Entity Tags: Michael Chertoff, Federal Emergency Management Agency, US Department of Homeland Security

Timeline Tags: Hurricane Katrina

In a letter to Senators Susan Collins (R-Maine) and Joseph Lieberman (D-Conn.), the leaders of a key Senate committee that oversees the Department of Homeland Security (DHS), the National Emergency Management Association (NEMA), a group of state emergency directors, denounces a proposal (see July 13, 2005) to transfer preparedness functions from FEMA to a new preparedness directorate elsewhere in DHS. The NEMA letter argues that the move would disconnect disaster planning staff, grants, and programs from the state, local, and federal agencies that are supposed to respond. “It would have an extremely negative impact on the people of this nation.… Any unnecessary separation of these functions will result in a disjointed response and adversely impact the effectiveness of departmental operations.” David Liebersbach, president of NEMA and director of the Alaska Division of Homeland Security and Emergency Management, says he believes that the motive behind the proposal relates to terrorism prevention efforts, which are very different than the types of efforts required to mitigate and manage natural disasters. “Losing [the] natural hazards emphasis for FEMA is getting to be quite a concern,” he says. “Prior to FEMA, the very programs that became FEMA were fragmented and were very difficult for states to interface with. Now you start taking pieces out.” [Ledger (Lakeland, FL), 8/21/2005; Wall Street Journal, 9/6/2005; Reuters, 9/17/2005] Now there is a “total lack of focus on natural-hazards preparedness,” he says. “[The emphasis on terrorism] indicates that FEMA’s long-standing mission of preparedness for all types of disasters has been forgotten at DHS.” [Reuters, 9/17/2005]

Entity Tags: National Emergency Management Association, David Liebersbach

Timeline Tags: Hurricane Katrina

FEMA’s Friday Situation Update leads with Katrina, but does not discuss current FEMA operations related to the hurricane. [Federal Emergency Management Agency, 8/25/2005] According to the Saturday Update, however, FEMA will activate its Red Team at the National Response Coordination Center (NRCC) today. [Federal Emergency Management Agency, 8/26/2005] The NRCC, a functional component of the Homeland Security Operations Center (HSOC), is a multi-agency center that provides overall federal response coordination. [US Department of Homeland Security, 9/16/2005] The NRCC activates the following Emergency Support Functions (ESFs) and operations to prepare for Katrina:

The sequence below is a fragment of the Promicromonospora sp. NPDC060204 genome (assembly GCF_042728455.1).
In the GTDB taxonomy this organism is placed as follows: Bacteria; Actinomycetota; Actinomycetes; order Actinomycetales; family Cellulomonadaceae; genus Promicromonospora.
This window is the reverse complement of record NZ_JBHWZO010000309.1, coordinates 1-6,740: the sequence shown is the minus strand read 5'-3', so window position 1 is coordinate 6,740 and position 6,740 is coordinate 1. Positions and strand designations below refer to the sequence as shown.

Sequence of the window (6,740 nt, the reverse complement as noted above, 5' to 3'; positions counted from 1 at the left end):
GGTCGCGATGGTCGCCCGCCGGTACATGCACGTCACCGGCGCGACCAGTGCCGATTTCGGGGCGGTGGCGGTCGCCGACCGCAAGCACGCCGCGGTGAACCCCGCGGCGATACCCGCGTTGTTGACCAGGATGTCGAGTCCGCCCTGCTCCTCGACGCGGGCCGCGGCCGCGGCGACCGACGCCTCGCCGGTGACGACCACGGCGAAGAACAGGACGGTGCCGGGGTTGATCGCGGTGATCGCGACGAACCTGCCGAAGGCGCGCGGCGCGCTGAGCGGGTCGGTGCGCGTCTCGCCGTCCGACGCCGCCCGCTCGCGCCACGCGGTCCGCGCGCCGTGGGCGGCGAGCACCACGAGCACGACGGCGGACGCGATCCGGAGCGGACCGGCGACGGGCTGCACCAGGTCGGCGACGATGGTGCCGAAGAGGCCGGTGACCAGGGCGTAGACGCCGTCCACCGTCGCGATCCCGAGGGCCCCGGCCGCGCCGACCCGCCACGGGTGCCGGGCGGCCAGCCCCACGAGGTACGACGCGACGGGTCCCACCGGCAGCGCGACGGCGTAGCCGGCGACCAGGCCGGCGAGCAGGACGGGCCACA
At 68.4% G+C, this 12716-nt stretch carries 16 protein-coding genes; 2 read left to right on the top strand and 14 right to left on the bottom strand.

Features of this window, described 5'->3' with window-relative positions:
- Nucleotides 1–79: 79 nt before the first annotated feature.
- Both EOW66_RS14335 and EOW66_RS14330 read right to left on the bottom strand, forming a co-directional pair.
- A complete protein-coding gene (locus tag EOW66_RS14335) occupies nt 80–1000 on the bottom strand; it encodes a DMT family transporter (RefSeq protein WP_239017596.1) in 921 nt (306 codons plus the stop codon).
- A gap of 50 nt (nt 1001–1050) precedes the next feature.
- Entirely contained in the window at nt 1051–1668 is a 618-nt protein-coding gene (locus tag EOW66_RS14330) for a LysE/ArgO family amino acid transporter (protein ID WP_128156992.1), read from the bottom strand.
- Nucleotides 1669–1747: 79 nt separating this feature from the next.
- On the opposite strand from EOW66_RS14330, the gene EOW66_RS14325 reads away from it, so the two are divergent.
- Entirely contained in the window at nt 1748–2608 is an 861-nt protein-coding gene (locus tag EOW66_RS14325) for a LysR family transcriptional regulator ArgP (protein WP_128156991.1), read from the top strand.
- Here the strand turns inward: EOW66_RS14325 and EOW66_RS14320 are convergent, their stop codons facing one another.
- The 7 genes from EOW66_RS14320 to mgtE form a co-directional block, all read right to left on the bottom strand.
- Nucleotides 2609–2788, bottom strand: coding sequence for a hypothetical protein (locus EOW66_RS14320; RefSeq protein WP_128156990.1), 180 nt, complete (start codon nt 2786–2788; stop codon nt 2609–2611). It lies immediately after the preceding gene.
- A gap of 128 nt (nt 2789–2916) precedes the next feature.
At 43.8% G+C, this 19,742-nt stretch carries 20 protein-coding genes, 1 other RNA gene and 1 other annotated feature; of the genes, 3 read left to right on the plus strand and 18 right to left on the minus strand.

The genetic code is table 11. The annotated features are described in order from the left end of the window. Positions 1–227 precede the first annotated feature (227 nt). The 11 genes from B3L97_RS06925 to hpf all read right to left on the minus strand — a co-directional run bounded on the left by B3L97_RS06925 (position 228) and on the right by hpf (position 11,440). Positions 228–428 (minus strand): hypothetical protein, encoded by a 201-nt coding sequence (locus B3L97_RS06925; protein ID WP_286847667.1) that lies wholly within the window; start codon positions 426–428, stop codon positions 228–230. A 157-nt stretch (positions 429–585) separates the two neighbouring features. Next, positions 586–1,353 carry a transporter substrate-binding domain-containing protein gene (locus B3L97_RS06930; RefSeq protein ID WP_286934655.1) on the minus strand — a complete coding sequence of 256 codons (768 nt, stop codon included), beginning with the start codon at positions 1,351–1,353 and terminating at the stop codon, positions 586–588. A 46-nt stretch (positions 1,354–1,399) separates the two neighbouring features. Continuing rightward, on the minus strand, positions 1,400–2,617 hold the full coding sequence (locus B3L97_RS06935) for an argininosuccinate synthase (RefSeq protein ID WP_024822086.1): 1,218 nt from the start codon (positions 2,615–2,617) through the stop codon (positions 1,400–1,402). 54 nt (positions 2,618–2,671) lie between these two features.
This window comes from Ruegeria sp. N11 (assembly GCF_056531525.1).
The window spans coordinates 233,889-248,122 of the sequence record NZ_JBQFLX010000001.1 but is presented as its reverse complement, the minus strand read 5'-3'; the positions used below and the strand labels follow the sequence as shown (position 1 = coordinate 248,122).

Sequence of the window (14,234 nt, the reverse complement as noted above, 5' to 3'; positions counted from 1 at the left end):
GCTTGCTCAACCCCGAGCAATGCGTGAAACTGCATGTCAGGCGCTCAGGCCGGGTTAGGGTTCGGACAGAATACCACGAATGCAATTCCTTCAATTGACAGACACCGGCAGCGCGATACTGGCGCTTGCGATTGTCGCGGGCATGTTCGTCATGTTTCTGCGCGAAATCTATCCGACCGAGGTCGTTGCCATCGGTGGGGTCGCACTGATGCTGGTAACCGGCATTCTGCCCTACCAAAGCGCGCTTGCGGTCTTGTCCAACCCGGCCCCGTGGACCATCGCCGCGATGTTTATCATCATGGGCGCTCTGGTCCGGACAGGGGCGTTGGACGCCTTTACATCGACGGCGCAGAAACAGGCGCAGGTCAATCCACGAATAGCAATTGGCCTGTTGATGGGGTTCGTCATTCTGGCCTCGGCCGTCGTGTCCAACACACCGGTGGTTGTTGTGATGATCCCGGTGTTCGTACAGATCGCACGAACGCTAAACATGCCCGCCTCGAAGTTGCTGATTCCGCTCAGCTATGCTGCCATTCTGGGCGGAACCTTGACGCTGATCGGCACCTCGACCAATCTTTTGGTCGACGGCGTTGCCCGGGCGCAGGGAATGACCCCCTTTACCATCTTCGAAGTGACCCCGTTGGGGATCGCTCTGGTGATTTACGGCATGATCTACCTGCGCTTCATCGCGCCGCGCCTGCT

bullet 1-Transportation (with an Air Ops Element)
bullet 3-Public Works and Engineering
bullet 4-Fire Fighting
bullet 5-Information and Planning
bullet 7-Resource Support
bullet 15-External Affairs
bullet Military Liaison. Note that FEMA does not list ESFs 14 and 15 as standard functions on its FEMA website. [Federal Emergency Management Agency, 10/24/2004] However, these functions are part of the National Response Plan (NRP) issued by the Department of Homeland Security in December 2004. [US Department of Homeland Security, 12/2004] According to the NRP, ESF-15 provides the resource support and mechanisms to implement the DHS’s Public Affairs policies and procedures. The Public Affairs policies and procedures, in turn, are intended “to rapidly mobilize Federal assets to prepare and deliver coordinated and sustained messages to the public in response to Incidents of National Significance and other major domestic emergencies.” [US Department of Homeland Security, 12/2004] At the same time, FEMA’s Region 4 Response Coordination Center (RRCC), which serves Alabama, Florida, and Mississippi, elevates to Level 2. [Federal Emergency Management Agency, 8/26/2005] The RRCC coordinates regional response efforts and implements local Federal program support until a Joint Field Office is established. [US Department of Homeland Security, 9/16/2005] Region 4’s RRCC activates the ESFs listed above, along with ESF-14 (long-term community recovery and mitigation). [Federal Emergency Management Agency, 8/26/2005] There is no mention of Region 6, which serves Louisiana.

Entity Tags: Hurricane Katrina, Federal Emergency Management Agency, National Response Coordination Center

Timeline Tags: Hurricane Katrina

FEMA Director Michael Brown will spend today working on hurricane preparations in his office. Brown will sign off on two declarations; one releasing federal money for the response to Katrina, the other approving a similar request for money to battle a California wildfire, FEMA officials will later tell National Public Radio. DHS Secretary Michael Chertoff will monitor the situation from his home, according to a later statement from Russ Knocke, the Homeland Security representative. [National Public Radio, 9/16/2005]

Entity Tags: Michael Chertoff, Michael D. Brown, Russ Knocke

Timeline Tags: Hurricane Katrina

Boeing is awarded a contract to upgrade the fleet of four E-4B National Airborne Operations Center planes over the next five years. The E-4B is a modified Boeing 747 crammed with electronics to serve as a flying command post in war or during an emergency. The contract is capped at $2 billion, but it is unclear why so much money is needed to modernize such a small number of aircraft. [Defense Industry Daily, 12/27/2005] An E-4B was seen over Washington, DC on 9/11 (see Early September 2001).

Entity Tags: Boeing Company, E-4B National Airborne Operations Center, US Department of Defense

Timeline Tags: US Military

Congress, stung into action by the Bush administration’s poor response to Hurricane Katrina and particularly the ineptitude of Michael Brown, the former director of the Federal Emergency Management Agency (FEMA—see Early September 2001), passes a law saying that President Bush must nominate a replacement who has “a demonstrated ability in and knowledge of emergency management,” and “not less than five years of executive leadership.” In a signing statement, Bush says that only he, the head of the executive branch, can decide who to appoint to offices. Therefore, he states, he is ignoring the prohibition. [Savage, 2007, pp. 239-240]

Entity Tags: Bush administration (43), George W. Bush, Federal Emergency Management Agency

Timeline Tags: Civil Liberties